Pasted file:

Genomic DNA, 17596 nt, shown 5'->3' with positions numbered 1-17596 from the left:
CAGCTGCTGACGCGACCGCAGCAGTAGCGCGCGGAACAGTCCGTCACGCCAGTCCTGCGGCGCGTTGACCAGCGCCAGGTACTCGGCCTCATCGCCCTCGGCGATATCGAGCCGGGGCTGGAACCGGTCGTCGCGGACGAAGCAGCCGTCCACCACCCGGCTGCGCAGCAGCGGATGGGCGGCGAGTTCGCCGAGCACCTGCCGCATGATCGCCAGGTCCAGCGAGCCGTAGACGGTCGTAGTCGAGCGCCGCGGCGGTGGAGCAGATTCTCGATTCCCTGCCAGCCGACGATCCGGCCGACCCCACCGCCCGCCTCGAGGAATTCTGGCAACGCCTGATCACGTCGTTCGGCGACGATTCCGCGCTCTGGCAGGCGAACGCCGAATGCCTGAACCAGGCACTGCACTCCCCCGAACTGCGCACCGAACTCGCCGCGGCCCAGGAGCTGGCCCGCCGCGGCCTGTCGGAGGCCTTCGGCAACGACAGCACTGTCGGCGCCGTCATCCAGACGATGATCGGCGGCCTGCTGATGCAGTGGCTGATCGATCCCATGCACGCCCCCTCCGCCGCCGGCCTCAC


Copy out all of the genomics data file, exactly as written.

Genomic DNA, 17596 nt, shown 5'->3' with positions numbered 1-17596 from the left:
CAGCTGCTGACGCGACCGCAGCAGTAGCGCGCGGAACAGTCCGTCACGCCAGTCCTGCGGCGCGTTGACCAGCGCCAGGTACTCGGCCTCATCGCCCTCGGCGATATCGAGCCGGGGCTGGAACCGGTCGTCGCGGACGAAGCAGCCGTCCACCACCCGGCTGCGCAGCAGCGGATGGGCGGCGAGTTCGCCGAGCACCTGCCGCATGATCGCCAGGTCCAGCGAGCCGTAGACGGTCGTAGTCGAGCGCCGCGGCGGTGGAGCAGATTCTCGATTCCCTGCCAGCCGACGATCCGGCCGACCCCACCGCCCGCCTCGAGGAATTCTGGCAACGCCTGATCACGTCGTTCGGCGACGATTCCGCGCTCTGGCAGGCGAACGCCGAATGCCTGAACCAGGCACTGCACTCCCCCGAACTGCGCACCGAACTCGCCGCGGCCCAGGAGCTGGCCCGCCGCGGCCTGTCGGAGGCCTTCGGCAACGACAGCACTGTCGGCGCCGTCATCCAGACGATGATCGGCGGCCTGCTGATGCAGTGGCTGATCGATCCCATGCACGCCCCCTCCGCCGCCGGCCTCAC